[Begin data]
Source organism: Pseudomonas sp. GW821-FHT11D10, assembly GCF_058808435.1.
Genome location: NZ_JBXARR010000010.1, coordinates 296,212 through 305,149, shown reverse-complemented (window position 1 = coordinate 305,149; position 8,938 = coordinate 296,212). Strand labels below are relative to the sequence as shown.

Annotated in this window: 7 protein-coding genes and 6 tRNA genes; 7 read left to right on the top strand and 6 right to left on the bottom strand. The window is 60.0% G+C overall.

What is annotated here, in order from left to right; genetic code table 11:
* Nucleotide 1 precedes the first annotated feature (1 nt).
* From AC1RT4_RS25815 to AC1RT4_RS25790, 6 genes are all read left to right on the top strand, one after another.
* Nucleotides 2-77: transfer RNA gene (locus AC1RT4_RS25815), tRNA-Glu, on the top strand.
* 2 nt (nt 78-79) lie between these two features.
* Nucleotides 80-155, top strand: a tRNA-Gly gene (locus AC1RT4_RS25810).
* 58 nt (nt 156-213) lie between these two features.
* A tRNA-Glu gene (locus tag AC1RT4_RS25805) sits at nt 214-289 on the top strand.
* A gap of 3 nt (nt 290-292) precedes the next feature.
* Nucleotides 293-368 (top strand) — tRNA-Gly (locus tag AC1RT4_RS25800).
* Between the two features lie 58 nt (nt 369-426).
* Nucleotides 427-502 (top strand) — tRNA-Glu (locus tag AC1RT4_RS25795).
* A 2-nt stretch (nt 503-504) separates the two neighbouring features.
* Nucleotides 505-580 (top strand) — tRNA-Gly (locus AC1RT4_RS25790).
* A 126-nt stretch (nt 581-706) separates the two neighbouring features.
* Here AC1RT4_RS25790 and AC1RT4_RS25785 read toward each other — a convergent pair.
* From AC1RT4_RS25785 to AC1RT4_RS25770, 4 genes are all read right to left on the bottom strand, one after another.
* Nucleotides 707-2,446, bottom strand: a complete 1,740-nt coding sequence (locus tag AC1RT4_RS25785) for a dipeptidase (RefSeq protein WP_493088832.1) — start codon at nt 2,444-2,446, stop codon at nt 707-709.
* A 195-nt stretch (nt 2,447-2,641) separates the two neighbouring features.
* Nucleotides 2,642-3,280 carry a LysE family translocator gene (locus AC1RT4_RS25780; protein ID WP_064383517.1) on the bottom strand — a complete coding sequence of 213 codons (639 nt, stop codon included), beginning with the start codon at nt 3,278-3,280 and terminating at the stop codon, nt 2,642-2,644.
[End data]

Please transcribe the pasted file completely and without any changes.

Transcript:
Source organism: Pseudomonas sp. GW821-FHT11D10, assembly GCF_058808435.1.
Genome location: NZ_JBXARR010000010.1, coordinates 296,212 through 305,149, shown reverse-complemented (window position 1 = coordinate 305,149; position 8,938 = coordinate 296,212). Strand labels below are relative to the sequence as shown.

Annotated in this window: 7 protein-coding genes and 6 tRNA genes; 7 read left to right on the top strand and 6 right to left on the bottom strand. The window is 60.0% G+C overall.

What is annotated here, in order from left to right; genetic code table 11:
* Nucleotide 1 precedes the first annotated feature (1 nt).
* From AC1RT4_RS25815 to AC1RT4_RS25790, 6 genes are all read left to right on the top strand, one after another.
* Nucleotides 2-77: transfer RNA gene (locus AC1RT4_RS25815), tRNA-Glu, on the top strand.
* 2 nt (nt 78-79) lie between these two features.
* Nucleotides 80-155, top strand: a tRNA-Gly gene (locus AC1RT4_RS25810).
* 58 nt (nt 156-213) lie between these two features.
* A tRNA-Glu gene (locus tag AC1RT4_RS25805) sits at nt 214-289 on the top strand.
* A gap of 3 nt (nt 290-292) precedes the next feature.
* Nucleotides 293-368 (top strand) — tRNA-Gly (locus tag AC1RT4_RS25800).
* Between the two features lie 58 nt (nt 369-426).
* Nucleotides 427-502 (top strand) — tRNA-Glu (locus tag AC1RT4_RS25795).
* A 2-nt stretch (nt 503-504) separates the two neighbouring features.
* Nucleotides 505-580 (top strand) — tRNA-Gly (locus AC1RT4_RS25790).
* A 126-nt stretch (nt 581-706) separates the two neighbouring features.
* Here AC1RT4_RS25790 and AC1RT4_RS25785 read toward each other — a convergent pair.
* From AC1RT4_RS25785 to AC1RT4_RS25770, 4 genes are all read right to left on the bottom strand, one after another.
* Nucleotides 707-2,446, bottom strand: a complete 1,740-nt coding sequence (locus tag AC1RT4_RS25785) for a dipeptidase (RefSeq protein WP_493088832.1) — start codon at nt 2,444-2,446, stop codon at nt 707-709.
* A 195-nt stretch (nt 2,447-2,641) separates the two neighbouring features.
* Nucleotides 2,642-3,280 carry a LysE family translocator gene (locus AC1RT4_RS25780; protein ID WP_064383517.1) on the bottom strand — a complete coding sequence of 213 codons (639 nt, stop codon included), beginning with the start codon at nt 3,278-3,280 and terminating at the stop codon, nt 2,642-2,644.